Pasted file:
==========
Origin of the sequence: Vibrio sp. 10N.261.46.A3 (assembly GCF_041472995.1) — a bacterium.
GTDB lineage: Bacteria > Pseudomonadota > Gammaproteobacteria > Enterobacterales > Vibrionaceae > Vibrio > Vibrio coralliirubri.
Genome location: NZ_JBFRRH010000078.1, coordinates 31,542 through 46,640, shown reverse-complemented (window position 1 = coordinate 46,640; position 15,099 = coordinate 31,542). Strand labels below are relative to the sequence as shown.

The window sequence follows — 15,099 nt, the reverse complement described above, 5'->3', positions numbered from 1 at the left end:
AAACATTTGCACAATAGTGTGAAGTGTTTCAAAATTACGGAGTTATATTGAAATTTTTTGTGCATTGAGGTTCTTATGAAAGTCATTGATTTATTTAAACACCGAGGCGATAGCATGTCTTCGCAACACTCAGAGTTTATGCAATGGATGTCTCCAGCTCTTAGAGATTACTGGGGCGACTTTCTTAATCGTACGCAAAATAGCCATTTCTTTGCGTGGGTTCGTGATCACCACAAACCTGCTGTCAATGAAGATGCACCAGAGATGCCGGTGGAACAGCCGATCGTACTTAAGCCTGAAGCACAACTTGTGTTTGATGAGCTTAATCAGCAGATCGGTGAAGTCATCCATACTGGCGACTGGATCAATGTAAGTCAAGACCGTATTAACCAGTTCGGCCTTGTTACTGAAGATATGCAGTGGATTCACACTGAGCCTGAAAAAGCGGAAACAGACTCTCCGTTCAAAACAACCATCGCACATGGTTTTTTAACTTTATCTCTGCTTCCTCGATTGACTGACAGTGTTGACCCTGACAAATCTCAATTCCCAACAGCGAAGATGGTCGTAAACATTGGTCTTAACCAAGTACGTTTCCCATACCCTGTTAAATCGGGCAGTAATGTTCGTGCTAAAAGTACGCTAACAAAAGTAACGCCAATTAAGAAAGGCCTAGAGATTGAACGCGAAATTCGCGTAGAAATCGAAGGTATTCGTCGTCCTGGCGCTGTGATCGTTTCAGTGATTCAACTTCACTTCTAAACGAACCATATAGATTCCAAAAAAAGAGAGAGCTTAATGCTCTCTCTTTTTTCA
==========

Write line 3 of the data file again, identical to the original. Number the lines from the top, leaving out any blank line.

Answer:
Genome location: NZ_JBFRRH010000078.1, coordinates 31,542 through 46,640, shown reverse-complemented (window position 1 = coordinate 46,640; position 15,099 = coordinate 31,542). Strand labels below are relative to the sequence as shown.